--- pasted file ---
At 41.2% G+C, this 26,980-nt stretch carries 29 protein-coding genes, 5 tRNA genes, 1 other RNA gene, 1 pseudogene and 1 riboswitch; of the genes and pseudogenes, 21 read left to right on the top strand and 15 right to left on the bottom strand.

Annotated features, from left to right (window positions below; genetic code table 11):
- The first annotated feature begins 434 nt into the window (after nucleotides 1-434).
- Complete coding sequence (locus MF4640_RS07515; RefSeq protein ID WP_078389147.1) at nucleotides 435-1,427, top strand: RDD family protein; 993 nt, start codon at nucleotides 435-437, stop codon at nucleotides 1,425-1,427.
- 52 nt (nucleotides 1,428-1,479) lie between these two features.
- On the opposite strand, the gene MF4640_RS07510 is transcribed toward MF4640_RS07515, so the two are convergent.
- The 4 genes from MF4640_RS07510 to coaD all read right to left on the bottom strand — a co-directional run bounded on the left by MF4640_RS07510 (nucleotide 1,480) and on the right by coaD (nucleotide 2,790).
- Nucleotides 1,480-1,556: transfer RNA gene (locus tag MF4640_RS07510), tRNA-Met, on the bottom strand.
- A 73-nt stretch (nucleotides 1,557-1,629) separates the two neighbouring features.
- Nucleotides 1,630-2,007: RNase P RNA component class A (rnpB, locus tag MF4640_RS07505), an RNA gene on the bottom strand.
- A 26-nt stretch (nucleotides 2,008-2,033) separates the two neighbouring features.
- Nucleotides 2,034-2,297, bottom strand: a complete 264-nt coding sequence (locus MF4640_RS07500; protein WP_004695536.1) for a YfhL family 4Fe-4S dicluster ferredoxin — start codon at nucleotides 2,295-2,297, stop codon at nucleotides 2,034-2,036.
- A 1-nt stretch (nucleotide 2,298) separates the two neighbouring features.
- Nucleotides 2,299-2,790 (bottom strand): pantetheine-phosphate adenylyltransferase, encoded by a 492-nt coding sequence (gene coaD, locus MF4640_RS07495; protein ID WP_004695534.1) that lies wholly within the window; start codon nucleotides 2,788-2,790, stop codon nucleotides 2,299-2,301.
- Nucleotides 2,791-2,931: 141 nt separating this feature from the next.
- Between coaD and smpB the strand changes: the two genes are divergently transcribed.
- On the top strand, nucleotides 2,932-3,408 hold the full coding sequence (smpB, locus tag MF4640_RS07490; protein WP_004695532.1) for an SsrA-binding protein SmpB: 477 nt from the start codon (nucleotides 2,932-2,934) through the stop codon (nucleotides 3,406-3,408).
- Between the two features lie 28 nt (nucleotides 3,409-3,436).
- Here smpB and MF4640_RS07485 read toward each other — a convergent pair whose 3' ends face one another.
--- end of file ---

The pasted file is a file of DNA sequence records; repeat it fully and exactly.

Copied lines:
At 41.2% G+C, this 26,980-nt stretch carries 29 protein-coding genes, 5 tRNA genes, 1 other RNA gene, 1 pseudogene and 1 riboswitch; of the genes and pseudogenes, 21 read left to right on the top strand and 15 right to left on the bottom strand.

Annotated features, from left to right (window positions below; genetic code table 11):
- The first annotated feature begins 434 nt into the window (after nucleotides 1-434).
- Complete coding sequence (locus MF4640_RS07515; RefSeq protein ID WP_078389147.1) at nucleotides 435-1,427, top strand: RDD family protein; 993 nt, start codon at nucleotides 435-437, stop codon at nucleotides 1,425-1,427.
- 52 nt (nucleotides 1,428-1,479) lie between these two features.
- On the opposite strand, the gene MF4640_RS07510 is transcribed toward MF4640_RS07515, so the two are convergent.
- The 4 genes from MF4640_RS07510 to coaD all read right to left on the bottom strand — a co-directional run bounded on the left by MF4640_RS07510 (nucleotide 1,480) and on the right by coaD (nucleotide 2,790).
- Nucleotides 1,480-1,556: transfer RNA gene (locus tag MF4640_RS07510), tRNA-Met, on the bottom strand.
- A 73-nt stretch (nucleotides 1,557-1,629) separates the two neighbouring features.
- Nucleotides 1,630-2,007: RNase P RNA component class A (rnpB, locus tag MF4640_RS07505), an RNA gene on the bottom strand.
- A 26-nt stretch (nucleotides 2,008-2,033) separates the two neighbouring features.
- Nucleotides 2,034-2,297, bottom strand: a complete 264-nt coding sequence (locus MF4640_RS07500; protein WP_004695536.1) for a YfhL family 4Fe-4S dicluster ferredoxin — start codon at nucleotides 2,295-2,297, stop codon at nucleotides 2,034-2,036.
- A 1-nt stretch (nucleotide 2,298) separates the two neighbouring features.
- Nucleotides 2,299-2,790 (bottom strand): pantetheine-phosphate adenylyltransferase, encoded by a 492-nt coding sequence (gene coaD, locus MF4640_RS07495; protein ID WP_004695534.1) that lies wholly within the window; start codon nucleotides 2,788-2,790, stop codon nucleotides 2,299-2,301.
- Nucleotides 2,791-2,931: 141 nt separating this feature from the next.
- Between coaD and smpB the strand changes: the two genes are divergently transcribed.
- On the top strand, nucleotides 2,932-3,408 hold the full coding sequence (smpB, locus tag MF4640_RS07490; protein WP_004695532.1) for an SsrA-binding protein SmpB: 477 nt from the start codon (nucleotides 2,932-2,934) through the stop codon (nucleotides 3,406-3,408).
- Between the two features lie 28 nt (nucleotides 3,409-3,436).
- Here smpB and MF4640_RS07485 read toward each other — a convergent pair whose 3' ends face one another.